How to Keep a ‘Favorite Person’ Relationship Healthy With Borderline Personality Disorder
Editor’s note: Names have been changed in this piece to protect the identity of the individual.
I’ve had my borderline personality disorder (BPD) diagnosis for around three years now, but its only within the past few months that I’ve experienced one of the common challenges people with BPD face: developing a “favorite person.”
I’d never had a favorite person before I met John. I’d had close friends, even best friends. But none of these friendships have ever felt as intense and consuming as my friendship with John. We met around a year ago through mutual friends. I’d see him at social gathering and we’d have the occasional chat, but nothing of any real depth. We eventually became friends on social media and began to talk more. Then we started spending time together and the more time we spent together, the more I learned about him. The more I learned, the more comfortable I felt and we got to the point where I considered him my favorite person.
But before long, some of the challenges of having a FP appeared. I would get really distressed when John would cancel plans. I’d get jealous when he spent time with our other friend. And I’d constantly reread or play our conversations over in my mind, internally analyzing his responses, looking for signs of rejection. I became so scared he’d stop being my friend that I started changing who I was, what I liked and even how I looked to try and fit into his life better. It soon stopped being a fun friendship and became almost obsessive. It started to have a massive impact on my moods and eventually began to impact on my relationship with my fiancé.
It was at this point I realized I couldn’t carry on the way things were.
I didn’t want to lose this friendship completely but I also needed to find ways to control the impact it had on me. Like farmers cultivate their land in order to grow successful crops, I need to cultivate my friendship to keep it healthy.
With this in mind, I created my own ‘golden rules’ for keeping my FP friendship healthy:
1. Time Apart
Spending too much time with anyone isn’t healthy. When John wasn’t around, I would feel abandoned and convince myself I’d just never see him again and he hated me. However, I now use the time we spend apart to go out and do things instead of wallowing in my sadness. This way, I have things to tell him about when I do see him again. Having a clear plan of when we are going to spend time together helps me plan stuff to do to keep my mind busy when he isn’t around and make the most of the time we do spend together.
2. Include Others
Spending time together with other people has really helped my friendship with John for a couple of reasons. Firstly, I focus less intensely on him when there are others around. I spend more time trying to keep up with the conversation so I spend less time second-guessing what he says and does. Through this, we have found that my fiancé and John actually get on really well which is great because it means I can spend time with both at the same time. I’ve also been able to rebuild and strengthen friendships with our other friends that had been neglected in recent months.
3. Don’t Act Impulsively
Sometimes, I misjudge situations. I can make mountains out of molehills and cause storms in teacups with ease. I can get so caught up in how I feel in the moment I overlook the rational and head straight for impulsive reactions. However, if I walk away for a moment and actually think about it, I can rationalize things much better. I can de-escalate my instinct to start an argument, stop myself saying something I don’t mean and generally come back with a much more logical response. For example, sometimes John would make a joke I didn’t notice was meant in humor. I used to just fly off the handle without a second thought and it would almost always end up in an argument. However, now that I pause before I react, I can usually pick up on the fact he was joking and handle the situation much better.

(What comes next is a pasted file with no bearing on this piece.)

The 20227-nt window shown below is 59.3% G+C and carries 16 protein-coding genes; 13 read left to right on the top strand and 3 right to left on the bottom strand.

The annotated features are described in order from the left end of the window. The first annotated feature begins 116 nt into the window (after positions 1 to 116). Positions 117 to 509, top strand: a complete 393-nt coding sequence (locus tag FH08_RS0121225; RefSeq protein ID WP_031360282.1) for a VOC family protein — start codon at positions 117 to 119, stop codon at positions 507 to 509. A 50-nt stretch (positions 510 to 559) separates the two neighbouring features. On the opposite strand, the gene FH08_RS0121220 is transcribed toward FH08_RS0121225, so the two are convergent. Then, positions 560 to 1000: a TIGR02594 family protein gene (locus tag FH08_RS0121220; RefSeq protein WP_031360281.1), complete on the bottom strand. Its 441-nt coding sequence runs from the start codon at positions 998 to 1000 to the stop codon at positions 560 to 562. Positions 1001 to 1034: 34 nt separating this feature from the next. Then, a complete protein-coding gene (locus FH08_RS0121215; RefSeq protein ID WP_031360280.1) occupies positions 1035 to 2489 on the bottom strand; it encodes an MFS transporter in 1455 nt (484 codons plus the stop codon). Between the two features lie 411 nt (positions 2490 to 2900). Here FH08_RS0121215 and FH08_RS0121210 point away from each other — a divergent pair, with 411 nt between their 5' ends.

I always expected John to be honest with me, but I wasn’t honest in return.
If I sensed he wasn’t OK, I would ask him what was going on and get pretty upset if he wouldn’t tell me because I immediately thought it was because of me. But when he would ask me if I was OK or what was wrong, I’d lie almost every time because I was scared he wouldn’t understand, or he’d judge me. But that wasn’t healthy for either of us. Being honest started with me explaining the whole “favorite person” concept and what that meant in terms of our friendship to him. It was a huge step for me and at the time felt like a massive risk. But, I had no need to worry because he’s been fantastic about it. We’re both much more honest about how we feel with each other because of that conversation and I feel like I can actually talk to him about things that happen.
This is the most important one to me for a simple reason: We are both human.
Neither of us gets it right all the time. There is no exact science to having a healthy FP friendship, just like there is no guidebook on how to be an FP. So, sometimes I forget my own rules and sometimes John does or says something that upsets me.
But instead of beating myself up or being angry with him, we talk about whatever has happened, draw a line under it, forgive and wipe the slate clean.
Having a favorite person isn’t always easy. It can be an incredibly stressful thing to understand and even harder to gain any control over. But, my friendship with John is now stronger and healthier than I ever thought possible. We are living proof that favorite person friendships can be rewarding and fun. It just takes a little time and work, but I promise, it’s worth it!
Photo by Seth Reese on Unsplash